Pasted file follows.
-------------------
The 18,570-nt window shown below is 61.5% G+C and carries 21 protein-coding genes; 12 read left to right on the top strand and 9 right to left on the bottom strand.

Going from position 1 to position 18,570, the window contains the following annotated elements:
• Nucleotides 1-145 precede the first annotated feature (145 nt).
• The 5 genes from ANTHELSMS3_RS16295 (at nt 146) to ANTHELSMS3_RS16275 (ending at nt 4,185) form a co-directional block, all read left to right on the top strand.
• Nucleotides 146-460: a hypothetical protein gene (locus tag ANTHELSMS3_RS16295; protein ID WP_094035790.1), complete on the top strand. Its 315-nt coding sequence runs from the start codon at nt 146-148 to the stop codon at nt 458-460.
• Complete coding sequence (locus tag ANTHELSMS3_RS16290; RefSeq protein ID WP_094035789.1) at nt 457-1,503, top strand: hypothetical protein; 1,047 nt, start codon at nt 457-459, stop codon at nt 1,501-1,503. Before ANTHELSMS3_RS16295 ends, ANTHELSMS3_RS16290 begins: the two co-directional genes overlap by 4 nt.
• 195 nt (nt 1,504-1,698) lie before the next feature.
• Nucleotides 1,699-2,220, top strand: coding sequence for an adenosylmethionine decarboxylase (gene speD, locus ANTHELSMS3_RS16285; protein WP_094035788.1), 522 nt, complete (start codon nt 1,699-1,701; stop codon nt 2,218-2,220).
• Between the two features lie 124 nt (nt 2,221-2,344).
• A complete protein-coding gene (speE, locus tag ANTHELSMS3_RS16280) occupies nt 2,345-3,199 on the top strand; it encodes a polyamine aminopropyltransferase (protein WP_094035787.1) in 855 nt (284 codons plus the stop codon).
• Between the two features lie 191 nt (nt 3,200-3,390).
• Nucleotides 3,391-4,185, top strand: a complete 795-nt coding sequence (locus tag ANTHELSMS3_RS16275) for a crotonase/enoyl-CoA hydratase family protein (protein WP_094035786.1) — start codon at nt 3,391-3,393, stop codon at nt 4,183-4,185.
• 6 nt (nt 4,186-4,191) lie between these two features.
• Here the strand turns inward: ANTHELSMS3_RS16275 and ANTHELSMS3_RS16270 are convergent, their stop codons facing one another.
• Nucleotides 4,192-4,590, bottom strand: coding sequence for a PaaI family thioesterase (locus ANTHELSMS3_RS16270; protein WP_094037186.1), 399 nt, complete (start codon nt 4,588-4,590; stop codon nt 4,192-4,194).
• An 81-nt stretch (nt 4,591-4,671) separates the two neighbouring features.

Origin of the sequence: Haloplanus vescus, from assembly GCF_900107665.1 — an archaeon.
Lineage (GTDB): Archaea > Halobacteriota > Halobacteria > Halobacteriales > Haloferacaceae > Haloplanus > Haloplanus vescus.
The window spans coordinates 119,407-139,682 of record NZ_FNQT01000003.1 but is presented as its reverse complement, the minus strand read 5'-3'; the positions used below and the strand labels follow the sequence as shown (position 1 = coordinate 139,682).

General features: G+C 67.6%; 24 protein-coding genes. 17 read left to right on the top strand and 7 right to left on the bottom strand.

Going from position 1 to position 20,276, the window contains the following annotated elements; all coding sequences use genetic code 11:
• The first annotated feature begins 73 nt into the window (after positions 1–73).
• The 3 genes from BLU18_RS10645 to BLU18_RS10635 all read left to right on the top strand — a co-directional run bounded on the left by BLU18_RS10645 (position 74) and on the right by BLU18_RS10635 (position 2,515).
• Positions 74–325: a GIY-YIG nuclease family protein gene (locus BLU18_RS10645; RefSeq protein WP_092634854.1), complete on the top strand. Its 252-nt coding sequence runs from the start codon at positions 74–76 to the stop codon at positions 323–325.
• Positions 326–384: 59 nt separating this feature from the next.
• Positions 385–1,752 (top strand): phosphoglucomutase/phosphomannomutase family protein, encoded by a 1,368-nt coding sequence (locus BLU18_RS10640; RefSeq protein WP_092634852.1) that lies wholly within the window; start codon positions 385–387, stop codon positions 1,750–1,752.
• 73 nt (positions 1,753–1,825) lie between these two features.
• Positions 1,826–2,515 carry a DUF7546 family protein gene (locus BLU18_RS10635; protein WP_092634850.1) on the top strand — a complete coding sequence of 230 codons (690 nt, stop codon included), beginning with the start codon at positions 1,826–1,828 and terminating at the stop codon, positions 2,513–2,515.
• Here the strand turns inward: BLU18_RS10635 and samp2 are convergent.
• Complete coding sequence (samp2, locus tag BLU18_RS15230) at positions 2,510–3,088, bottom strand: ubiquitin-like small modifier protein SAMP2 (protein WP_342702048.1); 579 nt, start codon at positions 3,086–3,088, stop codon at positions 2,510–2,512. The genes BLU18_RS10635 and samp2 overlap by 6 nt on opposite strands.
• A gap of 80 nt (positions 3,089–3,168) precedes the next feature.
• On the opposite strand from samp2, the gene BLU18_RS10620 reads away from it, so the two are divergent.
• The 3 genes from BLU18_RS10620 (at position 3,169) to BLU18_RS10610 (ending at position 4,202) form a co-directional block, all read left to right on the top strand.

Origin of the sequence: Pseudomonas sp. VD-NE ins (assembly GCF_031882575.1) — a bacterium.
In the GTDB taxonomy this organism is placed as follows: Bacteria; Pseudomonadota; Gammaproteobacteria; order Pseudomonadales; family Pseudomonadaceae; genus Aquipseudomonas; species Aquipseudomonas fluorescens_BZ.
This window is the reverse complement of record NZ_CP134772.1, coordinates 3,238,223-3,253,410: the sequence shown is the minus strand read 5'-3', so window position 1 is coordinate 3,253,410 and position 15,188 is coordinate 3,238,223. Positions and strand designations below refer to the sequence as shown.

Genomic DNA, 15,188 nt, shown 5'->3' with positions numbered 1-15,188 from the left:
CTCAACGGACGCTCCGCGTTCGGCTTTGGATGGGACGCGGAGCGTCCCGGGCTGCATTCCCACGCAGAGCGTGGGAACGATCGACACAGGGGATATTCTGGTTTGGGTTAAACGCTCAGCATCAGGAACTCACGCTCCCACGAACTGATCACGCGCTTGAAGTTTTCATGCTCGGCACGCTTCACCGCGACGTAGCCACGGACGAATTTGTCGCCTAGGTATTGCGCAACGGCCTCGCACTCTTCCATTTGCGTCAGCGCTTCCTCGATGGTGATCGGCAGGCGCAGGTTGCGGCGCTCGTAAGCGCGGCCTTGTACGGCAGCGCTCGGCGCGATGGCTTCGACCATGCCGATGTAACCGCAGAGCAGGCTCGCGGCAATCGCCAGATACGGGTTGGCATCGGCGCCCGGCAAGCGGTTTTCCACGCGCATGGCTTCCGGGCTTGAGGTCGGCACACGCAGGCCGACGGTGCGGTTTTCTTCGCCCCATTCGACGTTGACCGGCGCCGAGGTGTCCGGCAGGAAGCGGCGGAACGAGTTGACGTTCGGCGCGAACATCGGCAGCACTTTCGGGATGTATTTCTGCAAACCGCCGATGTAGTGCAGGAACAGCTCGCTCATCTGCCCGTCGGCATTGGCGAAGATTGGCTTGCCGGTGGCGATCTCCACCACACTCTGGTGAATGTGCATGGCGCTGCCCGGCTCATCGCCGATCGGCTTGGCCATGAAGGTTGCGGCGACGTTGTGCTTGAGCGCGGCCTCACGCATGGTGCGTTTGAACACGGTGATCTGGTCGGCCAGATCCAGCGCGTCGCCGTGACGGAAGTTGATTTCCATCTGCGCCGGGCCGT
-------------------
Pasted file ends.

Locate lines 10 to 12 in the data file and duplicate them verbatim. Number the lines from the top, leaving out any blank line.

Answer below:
• A complete protein-coding gene (speE, locus tag ANTHELSMS3_RS16280) occupies nt 2,345-3,199 on the top strand; it encodes a polyamine aminopropyltransferase (protein WP_094035787.1) in 855 nt (284 codons plus the stop codon).
• Between the two features lie 191 nt (nt 3,200-3,390).
• Nucleotides 3,391-4,185, top strand: a complete 795-nt coding sequence (locus tag ANTHELSMS3_RS16275) for a crotonase/enoyl-CoA hydratase family protein (protein WP_094035786.1) — start codon at nt 3,391-3,393, stop codon at nt 4,183-4,185.